It appears that Mayor Nancy Vaughan and the majority of the Greensboro City Council are hoping that if they ignore the domestic violence incident involving City Manager Tai Jaiyeoba at his home on Dec. 28, it will go away.

It has been over a month since the incident happened and the City Council has not discussed the matter publicly or reportedly in closed session.

However, a number of people still have questions about what took place and how the information was kept from the public for almost a month.

Amiel Rossabi of Rossabi Law Partners filed a lengthy request for public records with the Greensboro Public Information Request Tracking (PIRT) system related to the incident on Monday, Jan. 29.

Rossabi is the attorney for the Greensboro Police Officers Association (GPOA), but in this public records request Rossabi said that he was not acting on behalf of the GPOA.

Along with being filed with the PIRT system, the public records request was sent to Vaughan, the eight city councilmembers, Jaiyeoba, Greensboro Police Chief John Thompson and Assistant City Manager Trey Davis.

The request is detailed, with parts (a) through (f). Part (c) is a request for “Copies of any notes, recordings, emails, texts, documents, electronic mail and communications of any kind between or among any of the people to whom this PIRT is directed related to the Incident, including and without limitations (i) communications between or among the Chief of Police, the City Manager, the Deputy City Manager and any other city employees regarding the decision NOT to make any public records about the Incident; (ii) communications about the 911 call related to the Incident; and (iii) communications about how to “cover up” the Incident and treat it differently than all other domestic violence incidents because it involved the City Manager.”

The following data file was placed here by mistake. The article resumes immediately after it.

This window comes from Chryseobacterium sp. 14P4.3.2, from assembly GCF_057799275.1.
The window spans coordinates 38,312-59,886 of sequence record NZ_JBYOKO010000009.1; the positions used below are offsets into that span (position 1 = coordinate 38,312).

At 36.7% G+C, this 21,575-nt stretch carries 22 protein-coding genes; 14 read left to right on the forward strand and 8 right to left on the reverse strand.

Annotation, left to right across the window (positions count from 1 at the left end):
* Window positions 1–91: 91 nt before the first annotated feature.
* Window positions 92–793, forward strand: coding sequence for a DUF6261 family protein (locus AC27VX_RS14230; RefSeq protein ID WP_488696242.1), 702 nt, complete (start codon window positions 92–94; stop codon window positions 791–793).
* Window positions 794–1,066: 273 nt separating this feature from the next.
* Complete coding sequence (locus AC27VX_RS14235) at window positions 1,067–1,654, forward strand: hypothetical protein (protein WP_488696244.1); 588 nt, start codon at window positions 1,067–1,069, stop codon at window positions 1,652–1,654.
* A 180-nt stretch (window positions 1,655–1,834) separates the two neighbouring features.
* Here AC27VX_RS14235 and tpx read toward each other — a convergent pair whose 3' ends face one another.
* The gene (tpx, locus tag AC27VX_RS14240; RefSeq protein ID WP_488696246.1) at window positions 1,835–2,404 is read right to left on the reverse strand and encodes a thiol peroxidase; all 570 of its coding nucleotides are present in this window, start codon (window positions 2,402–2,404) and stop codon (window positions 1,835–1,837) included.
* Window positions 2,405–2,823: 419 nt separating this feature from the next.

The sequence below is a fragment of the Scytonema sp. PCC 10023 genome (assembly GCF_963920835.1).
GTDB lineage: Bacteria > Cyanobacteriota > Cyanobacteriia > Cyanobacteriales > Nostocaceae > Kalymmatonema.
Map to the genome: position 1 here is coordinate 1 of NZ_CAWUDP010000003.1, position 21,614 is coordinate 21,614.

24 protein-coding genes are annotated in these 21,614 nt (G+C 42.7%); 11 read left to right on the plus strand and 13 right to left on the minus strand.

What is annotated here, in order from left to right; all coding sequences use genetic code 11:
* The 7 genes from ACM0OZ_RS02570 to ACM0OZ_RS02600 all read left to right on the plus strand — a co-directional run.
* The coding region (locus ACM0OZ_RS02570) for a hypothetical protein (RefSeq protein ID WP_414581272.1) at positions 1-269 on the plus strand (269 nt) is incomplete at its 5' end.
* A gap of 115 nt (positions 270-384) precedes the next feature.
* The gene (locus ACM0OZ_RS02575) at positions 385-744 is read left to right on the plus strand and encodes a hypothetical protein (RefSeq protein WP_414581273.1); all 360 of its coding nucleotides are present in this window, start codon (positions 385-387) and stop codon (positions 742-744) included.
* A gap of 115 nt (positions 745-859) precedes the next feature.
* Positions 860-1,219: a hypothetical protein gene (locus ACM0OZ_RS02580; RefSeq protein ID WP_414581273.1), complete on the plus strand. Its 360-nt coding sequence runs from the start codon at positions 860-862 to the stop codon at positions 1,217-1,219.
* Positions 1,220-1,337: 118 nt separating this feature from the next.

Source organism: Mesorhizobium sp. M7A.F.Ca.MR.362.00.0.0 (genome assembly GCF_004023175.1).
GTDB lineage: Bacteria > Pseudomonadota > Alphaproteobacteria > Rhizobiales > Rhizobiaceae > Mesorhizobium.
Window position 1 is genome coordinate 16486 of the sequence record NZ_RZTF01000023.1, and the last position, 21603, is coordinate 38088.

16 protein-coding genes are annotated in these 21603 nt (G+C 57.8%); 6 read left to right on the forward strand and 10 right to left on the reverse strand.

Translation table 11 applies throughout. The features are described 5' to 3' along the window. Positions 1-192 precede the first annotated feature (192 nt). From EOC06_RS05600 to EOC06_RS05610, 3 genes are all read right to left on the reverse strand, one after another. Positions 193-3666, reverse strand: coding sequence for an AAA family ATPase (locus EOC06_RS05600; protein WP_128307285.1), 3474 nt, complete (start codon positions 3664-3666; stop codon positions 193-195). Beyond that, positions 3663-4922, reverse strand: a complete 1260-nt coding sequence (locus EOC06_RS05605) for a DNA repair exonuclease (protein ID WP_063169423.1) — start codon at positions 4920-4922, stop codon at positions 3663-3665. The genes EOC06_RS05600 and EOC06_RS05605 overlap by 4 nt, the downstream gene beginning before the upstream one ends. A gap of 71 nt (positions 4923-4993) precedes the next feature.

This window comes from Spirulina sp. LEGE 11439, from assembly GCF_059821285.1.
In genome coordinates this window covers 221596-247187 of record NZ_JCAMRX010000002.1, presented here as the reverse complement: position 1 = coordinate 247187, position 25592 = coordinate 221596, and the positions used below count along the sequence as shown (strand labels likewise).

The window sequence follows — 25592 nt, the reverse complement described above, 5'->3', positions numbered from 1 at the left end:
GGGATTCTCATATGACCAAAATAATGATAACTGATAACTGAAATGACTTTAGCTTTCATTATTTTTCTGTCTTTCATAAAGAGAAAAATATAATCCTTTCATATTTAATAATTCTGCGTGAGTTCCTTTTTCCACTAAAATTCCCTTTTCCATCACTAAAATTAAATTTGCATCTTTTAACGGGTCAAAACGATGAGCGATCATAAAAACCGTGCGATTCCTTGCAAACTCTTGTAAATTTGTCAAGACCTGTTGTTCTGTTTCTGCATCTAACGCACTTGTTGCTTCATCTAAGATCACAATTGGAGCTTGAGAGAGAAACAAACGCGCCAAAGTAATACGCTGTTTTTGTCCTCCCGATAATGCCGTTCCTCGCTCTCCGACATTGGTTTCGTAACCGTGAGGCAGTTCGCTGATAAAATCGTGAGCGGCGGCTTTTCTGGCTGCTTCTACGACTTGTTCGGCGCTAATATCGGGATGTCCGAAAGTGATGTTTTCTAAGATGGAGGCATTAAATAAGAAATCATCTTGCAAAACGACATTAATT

The public records request also asks for “Documents reflecting the names of the City Employees and Council members who were made aware of the Incident before January 15, 2024, and also “Cell phone records of the City Manager, Deputy City Manager (Trey Davis), the Chief of Police and the Mayor for the period December 28, 2023 – December 31.”

The bulk of the request does not ask for public records about the incident itself, but about how the information, about a domestic disturbance involving the city manager to the degree that he reportedly dislocated his shoulder, was kept from the public.

Someone decided that rather than file a police report on this incident by computer, thus making it available to the public, that a highly unusual handwritten report should be filed in this case that involved the city manager.